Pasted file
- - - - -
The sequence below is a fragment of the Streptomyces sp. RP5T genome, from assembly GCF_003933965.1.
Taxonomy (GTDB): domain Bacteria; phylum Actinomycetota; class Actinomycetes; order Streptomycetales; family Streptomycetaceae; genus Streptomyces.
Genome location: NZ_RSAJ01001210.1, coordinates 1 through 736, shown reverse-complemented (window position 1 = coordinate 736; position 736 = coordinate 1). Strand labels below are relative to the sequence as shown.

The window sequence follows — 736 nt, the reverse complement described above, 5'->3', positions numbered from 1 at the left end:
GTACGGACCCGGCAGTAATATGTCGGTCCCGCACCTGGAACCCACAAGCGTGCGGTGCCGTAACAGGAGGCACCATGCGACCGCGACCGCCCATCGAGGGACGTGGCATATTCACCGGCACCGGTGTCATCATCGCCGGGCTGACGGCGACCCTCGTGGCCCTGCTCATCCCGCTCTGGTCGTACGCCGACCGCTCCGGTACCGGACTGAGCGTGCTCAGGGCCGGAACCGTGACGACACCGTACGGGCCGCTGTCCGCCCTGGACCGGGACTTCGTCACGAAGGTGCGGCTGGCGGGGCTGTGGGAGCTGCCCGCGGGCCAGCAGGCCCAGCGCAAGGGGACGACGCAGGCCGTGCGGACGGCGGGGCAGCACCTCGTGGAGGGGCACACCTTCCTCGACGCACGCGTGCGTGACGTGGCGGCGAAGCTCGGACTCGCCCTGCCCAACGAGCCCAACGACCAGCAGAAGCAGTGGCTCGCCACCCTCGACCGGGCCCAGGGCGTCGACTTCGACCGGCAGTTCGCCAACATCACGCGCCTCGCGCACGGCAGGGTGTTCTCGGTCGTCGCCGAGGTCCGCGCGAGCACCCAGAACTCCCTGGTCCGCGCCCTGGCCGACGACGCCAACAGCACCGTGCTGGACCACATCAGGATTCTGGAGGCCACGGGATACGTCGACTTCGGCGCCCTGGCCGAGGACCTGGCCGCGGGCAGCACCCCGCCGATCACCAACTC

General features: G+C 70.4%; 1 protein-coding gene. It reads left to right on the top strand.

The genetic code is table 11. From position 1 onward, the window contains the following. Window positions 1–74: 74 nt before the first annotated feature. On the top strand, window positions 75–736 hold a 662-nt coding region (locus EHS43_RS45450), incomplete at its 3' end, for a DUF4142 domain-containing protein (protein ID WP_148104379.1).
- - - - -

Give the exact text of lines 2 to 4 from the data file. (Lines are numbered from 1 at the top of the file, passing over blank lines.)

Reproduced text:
Taxonomy (GTDB): domain Bacteria; phylum Actinomycetota; class Actinomycetes; order Streptomycetales; family Streptomycetaceae; genus Streptomyces.
Genome location: NZ_RSAJ01001210.1, coordinates 1 through 736, shown reverse-complemented (window position 1 = coordinate 736; position 736 = coordinate 1). Strand labels below are relative to the sequence as shown.

The window sequence follows — 736 nt, the reverse complement described above, 5'->3', positions numbered from 1 at the left end: